UC President Janet Napolitano announces salary freeze and voluntary pay cuts
Reported by the San Francisco Chronicle
According to a report by the San Francisco Chronicle, UC President Janet Napolitano sent a letter that the University of California system will freeze salaries of some employees and start a voluntary 10% pay cut for university presidents and chancellors. The article also states that the UC system is estimated to take a loss of $1.2 billion from the duration of mid-March to April, with the bulk of the loss being for UC Health and costs due to the Coronavirus outbreak.
Read more from the article by Alejandro Serrano of the San Francisco Chronicle below.
The salary freeze will apply to non-unionized employees while a freeze on salary scales will apply to non-unionized administrative staff.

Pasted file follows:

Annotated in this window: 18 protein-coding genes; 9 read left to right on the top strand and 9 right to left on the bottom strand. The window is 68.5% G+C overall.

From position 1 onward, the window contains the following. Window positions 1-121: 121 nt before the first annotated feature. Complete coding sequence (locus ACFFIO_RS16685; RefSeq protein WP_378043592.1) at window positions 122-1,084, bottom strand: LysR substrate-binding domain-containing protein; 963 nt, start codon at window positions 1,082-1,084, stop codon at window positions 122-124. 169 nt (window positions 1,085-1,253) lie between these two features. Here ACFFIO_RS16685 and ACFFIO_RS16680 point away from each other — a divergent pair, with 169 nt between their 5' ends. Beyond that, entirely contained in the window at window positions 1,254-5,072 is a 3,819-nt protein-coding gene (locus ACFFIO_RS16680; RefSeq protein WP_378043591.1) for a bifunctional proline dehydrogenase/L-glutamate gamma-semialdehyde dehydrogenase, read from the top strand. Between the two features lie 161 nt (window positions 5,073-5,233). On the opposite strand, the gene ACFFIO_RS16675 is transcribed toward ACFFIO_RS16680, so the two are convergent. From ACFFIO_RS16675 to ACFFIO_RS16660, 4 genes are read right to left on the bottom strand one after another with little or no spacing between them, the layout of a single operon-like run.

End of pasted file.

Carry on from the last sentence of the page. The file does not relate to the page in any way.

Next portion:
The sprawling system has about 270,000 students and 230,000 employees.
The letter followed Gov. Gavin Newsom’s announcement last week that state officials plan to slash UC funding for the 2020-21 school by 10%, or $372 million.
“We anticipate these losses will continue to climb in the months ahead,” Napolitano said. “Needless to say, this significant loss of revenue is having an enormous negative effect on our budgets.”
UC officials plan to talk with union leaders about “the current reality of our financial circumstances,” identify costs that can be reduced — like eliminating non-essential travel and renegotiating service agreements — and develop budget scenarios for locations that anticipate cuts, according to the letter.
Cuts will not be necessary across the system, according to the letter, as each location “faces unique circumstances.”Officials are also working with state and federal officials to secure more funding, most of which is designated for student financial aid. They don’t anticipate reimbursement for losses.
“We are a strong organization and will work over time to address our losses and recover,” Napolitano said said. “The present realities and ongoing uncertainties, however, require us to take actions in order to adjust to current circumstances, resume our in-person research and teaching activities in a safe and gradual way, and help protect employees’ jobs.”